A much more pleasant day today with light winds, virtually no rain and good sunshine, at least during the morning.
David Dinsley provided some further thoughts, insights and some photos on the subject of strange swans. He says:
We can’t rule out the possibility of Mary having spotted a Bewick’s Swan but without a positive ID, it’s hard to say for definite, but it's possible she had an encounter one of these strange looking Whoopers.
Up here on The Oa, last October, we all got a little excited at the prospect of a Whistling Swan on the reserve. Instead, we had two aberrant juvenile Whoopers with a small group of standard looking birds, these individuals were noticeably smaller with much darker nebs and in the field, they cut a different profile amongst the rest of the Swans - smaller and with a shorter neck.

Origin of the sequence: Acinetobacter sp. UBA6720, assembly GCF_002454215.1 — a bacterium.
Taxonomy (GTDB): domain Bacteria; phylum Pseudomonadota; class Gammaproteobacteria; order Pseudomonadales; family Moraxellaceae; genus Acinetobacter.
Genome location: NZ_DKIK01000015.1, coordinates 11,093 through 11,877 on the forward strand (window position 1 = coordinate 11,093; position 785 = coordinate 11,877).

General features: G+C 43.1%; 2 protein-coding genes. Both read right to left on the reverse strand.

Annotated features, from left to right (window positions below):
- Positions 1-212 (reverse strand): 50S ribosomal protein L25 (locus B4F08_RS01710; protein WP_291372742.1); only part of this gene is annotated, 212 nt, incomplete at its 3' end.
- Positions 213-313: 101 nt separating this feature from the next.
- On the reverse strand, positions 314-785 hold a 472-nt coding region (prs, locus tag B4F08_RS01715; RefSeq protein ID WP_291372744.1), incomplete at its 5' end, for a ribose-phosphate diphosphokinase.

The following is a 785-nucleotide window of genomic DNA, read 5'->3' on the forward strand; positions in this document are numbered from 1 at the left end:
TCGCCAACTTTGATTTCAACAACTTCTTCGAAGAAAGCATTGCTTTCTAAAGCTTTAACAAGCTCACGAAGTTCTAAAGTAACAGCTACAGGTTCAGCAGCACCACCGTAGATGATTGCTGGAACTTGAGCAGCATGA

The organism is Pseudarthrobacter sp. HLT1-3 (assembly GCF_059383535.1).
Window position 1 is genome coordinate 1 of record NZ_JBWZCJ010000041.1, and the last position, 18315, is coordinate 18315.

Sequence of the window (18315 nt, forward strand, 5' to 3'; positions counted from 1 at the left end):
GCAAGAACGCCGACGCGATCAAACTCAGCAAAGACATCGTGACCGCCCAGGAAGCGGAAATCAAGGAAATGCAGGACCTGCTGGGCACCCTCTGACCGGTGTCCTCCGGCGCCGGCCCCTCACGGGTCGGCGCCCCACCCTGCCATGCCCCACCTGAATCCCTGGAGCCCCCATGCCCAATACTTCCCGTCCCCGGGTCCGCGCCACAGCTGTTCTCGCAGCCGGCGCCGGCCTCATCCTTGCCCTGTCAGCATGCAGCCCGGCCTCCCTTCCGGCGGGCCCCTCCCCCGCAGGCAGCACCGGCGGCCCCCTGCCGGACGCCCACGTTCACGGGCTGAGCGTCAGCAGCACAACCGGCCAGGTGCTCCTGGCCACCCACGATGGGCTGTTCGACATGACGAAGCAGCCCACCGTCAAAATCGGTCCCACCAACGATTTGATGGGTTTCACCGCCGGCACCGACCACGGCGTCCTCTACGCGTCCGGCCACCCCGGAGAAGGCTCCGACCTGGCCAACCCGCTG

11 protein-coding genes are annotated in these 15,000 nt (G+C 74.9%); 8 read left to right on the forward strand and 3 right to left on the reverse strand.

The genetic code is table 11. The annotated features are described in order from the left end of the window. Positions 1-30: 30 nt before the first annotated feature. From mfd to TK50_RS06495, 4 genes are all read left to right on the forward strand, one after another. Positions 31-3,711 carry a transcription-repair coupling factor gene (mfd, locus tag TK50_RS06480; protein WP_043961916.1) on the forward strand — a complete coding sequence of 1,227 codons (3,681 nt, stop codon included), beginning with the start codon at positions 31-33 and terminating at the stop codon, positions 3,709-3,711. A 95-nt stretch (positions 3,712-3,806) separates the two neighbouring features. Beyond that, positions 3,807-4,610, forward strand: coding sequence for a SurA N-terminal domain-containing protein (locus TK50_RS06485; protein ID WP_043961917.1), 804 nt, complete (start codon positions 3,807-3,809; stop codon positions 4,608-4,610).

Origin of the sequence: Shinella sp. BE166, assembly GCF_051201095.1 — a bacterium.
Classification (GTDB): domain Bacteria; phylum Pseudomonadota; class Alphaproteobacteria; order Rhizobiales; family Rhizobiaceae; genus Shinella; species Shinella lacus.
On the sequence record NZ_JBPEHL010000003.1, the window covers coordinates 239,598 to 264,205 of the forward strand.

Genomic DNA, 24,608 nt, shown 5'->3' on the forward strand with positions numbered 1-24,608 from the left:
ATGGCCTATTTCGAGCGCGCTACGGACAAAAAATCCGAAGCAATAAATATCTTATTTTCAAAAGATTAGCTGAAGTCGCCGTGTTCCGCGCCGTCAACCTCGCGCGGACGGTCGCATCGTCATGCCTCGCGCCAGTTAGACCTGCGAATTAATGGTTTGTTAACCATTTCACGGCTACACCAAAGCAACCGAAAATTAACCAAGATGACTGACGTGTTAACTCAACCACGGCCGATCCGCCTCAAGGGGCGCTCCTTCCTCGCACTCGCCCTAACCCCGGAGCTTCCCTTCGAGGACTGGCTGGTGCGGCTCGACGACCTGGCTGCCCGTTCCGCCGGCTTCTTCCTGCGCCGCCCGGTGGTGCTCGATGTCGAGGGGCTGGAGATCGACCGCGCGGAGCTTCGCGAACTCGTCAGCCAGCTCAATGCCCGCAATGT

Reaching out to some connections I had in the world of wildfowl, these birds are recognised as potentially the result of inbreeding and at least three pairs have been observed in the past elsewhere.
Just when you think birding wasn't tricky enough.......”
Photos of aberrant Whooper Swan from Kane Brides WWT.
Photos of the aberrant Whooper Swans The Oa, David Dinsley.
The report of Lesser Scaup comes from visiting birder Adam Wilson and 4 were reported this morning via Birdguides – all young birds: 3 male and 1 female. Adam has photos that he will be able to supply when home next week. Today he was on Jura where he reported a possible 2 calendar year American Herring Gull.
Back down to earth with species providing no identification problems, Gary noted a couple of White-tailed Eagles upsetting the geese on Loch Indaal at Bridgend.